NYC’s Job Growth Driven by Home Care, but the Good News Comes with Lower Wage Positions  

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NYC’s Job Growth Driven by Home Care, but the Good News Comes with Lower Wage Positions  Job growth in New York City exceeded most expectations for the first six months of 2016. The city added 52,000 jobs during that period of time. However, a significant portion of those jobs added were in home health care support services. 

In the past, Wall Street may have been a beacon of hope, providing the majority of job growth through financial firms and organizations, but now the trend has shifted to home care. As many people realize, home care is currently the number one job creator in the country, but it does come with some limitations. 

While home care is leading in job growth stats, the wages of these jobs is relatively low. In a city that is one of the most expensive to live in, that poses significant challenges, especially for those caregivers who may have to commute from outside the city’s limits to support elderly and disabled clients. 

As reported by Crain’s New York Business in its news blog, Home health care drives job growth, written by Greg David: 

The job gains are increasingly the result of home health care, according to an updated analysis by the city’s Independent Budget Office. A third of the total job increase between the first quarter of 2016 and the just-ended second quarter of 2019 results from the home health care sector. Remember how once Wall Street dictated whether the city’s economy was thriving or plunging? Now it is this much less glamorous—and less lucrative—sector that drives total job gains. 

Having job growth is an important factor in any economy, whether it’s a city, state, or nation. However, when 32 percent of the total jobs created are considered lower wage positions, there are questions about how that could impact the economy long-term. 

However, for people without other options, work is work, as the Crain’s article went on to note: 

On the upside, a job is a job. Home health care workers are providing a needed service and keeping many people out of hospitals and nursing homes. Neither education nor skills are a barrier, so it is a way into the workforce for many immigrants and other people with limited schooling.”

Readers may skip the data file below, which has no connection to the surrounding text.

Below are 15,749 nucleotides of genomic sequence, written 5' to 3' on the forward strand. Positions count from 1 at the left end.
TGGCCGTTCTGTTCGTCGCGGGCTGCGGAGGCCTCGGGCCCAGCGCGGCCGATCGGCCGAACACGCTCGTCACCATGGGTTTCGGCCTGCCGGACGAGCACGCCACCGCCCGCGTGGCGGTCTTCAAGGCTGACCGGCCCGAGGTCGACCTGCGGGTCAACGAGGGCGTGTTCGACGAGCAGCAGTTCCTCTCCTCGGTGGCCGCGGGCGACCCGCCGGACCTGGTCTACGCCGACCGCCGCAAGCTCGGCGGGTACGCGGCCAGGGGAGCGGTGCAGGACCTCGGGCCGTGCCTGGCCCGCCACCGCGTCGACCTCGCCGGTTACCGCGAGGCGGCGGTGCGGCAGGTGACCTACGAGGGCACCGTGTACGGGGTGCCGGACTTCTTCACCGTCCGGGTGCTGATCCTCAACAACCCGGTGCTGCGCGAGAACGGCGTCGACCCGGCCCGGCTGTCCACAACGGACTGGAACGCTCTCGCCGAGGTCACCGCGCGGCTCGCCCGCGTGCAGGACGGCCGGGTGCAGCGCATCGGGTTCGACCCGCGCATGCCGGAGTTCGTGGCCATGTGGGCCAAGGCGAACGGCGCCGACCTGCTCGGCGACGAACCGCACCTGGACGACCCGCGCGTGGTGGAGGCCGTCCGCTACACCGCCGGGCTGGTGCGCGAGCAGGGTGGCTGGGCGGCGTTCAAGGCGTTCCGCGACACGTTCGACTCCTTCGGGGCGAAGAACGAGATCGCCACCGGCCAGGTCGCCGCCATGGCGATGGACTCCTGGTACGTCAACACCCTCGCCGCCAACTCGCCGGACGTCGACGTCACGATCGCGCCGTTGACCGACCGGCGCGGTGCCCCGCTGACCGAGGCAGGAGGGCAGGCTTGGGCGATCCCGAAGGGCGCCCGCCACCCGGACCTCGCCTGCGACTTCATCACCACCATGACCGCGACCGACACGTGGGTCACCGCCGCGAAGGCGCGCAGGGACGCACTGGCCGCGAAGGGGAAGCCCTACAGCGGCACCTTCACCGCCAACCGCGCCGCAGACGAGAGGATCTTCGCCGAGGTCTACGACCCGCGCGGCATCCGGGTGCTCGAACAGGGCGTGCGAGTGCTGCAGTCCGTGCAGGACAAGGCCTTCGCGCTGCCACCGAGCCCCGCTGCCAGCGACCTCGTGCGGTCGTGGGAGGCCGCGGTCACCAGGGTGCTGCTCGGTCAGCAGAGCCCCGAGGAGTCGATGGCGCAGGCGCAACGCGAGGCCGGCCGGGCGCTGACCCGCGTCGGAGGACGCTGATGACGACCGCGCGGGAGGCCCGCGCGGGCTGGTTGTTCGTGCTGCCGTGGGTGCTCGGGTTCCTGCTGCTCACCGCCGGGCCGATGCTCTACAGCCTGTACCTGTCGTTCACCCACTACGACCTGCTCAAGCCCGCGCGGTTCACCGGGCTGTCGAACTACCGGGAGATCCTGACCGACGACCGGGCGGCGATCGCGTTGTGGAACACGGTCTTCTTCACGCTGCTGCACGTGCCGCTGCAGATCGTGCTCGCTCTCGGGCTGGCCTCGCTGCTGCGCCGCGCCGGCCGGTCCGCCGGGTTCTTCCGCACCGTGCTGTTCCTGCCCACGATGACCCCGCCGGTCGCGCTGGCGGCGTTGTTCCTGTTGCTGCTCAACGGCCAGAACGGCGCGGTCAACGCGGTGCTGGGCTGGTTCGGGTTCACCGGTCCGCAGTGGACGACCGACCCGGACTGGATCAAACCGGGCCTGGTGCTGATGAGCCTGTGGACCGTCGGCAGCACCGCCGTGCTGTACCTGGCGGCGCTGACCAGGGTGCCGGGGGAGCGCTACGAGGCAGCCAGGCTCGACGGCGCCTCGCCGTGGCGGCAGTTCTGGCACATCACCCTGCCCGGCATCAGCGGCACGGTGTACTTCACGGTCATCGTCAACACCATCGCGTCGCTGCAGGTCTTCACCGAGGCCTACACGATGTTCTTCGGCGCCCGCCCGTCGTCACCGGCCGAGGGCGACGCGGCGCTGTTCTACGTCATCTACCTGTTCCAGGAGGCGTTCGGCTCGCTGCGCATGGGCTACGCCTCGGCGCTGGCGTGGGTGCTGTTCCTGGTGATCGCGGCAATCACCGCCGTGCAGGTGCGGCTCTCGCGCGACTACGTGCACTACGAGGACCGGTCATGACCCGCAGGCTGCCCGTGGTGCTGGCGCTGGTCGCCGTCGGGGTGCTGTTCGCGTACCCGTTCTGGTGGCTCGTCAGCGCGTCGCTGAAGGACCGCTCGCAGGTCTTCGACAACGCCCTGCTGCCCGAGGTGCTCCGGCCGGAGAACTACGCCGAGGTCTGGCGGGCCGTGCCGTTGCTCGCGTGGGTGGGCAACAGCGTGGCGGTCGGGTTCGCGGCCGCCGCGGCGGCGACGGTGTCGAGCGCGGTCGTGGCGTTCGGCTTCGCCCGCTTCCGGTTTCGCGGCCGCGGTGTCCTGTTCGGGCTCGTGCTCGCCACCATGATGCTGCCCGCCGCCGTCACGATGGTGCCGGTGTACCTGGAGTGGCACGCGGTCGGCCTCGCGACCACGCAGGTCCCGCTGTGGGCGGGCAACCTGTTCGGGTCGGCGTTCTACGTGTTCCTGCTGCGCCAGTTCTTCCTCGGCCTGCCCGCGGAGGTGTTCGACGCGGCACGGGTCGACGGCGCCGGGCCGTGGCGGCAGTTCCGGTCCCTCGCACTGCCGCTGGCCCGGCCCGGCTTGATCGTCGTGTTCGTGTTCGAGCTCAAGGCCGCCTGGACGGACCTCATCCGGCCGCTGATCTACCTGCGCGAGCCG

The fact that the majority of jobs being created are driven by home health care, that is a great beacon for an industry anticipating increased demand for its services as the baby boomer generation in this country retires and a growing demographic of seniors faces increased health issues and a need for support at home. 

Valerie VanBooven, RN BSN, Editor in Chief of HomeCareDaily.com

Editor in Chief of HomeCareDaily.com at LTC Expert Publications
Valerie is a Registered Nurse, Author, and Co-Owner of LTC Expert Publications. Read More at http://www.LTCSocialMark.com
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NYC’s Job Growth Driven by Home Care, but the Good News Comes with Lower Wage Positions  
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NYC’s Job Growth Driven by Home Care, but the Good News Comes with Lower Wage Positions  
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Job growth in New York City exceeded most expectations for the first six months of 2016. The city added 52,000 jobs during that period of time. However, a significant portion of those jobs added were in home health care support services. 
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HomeCareDaily.com
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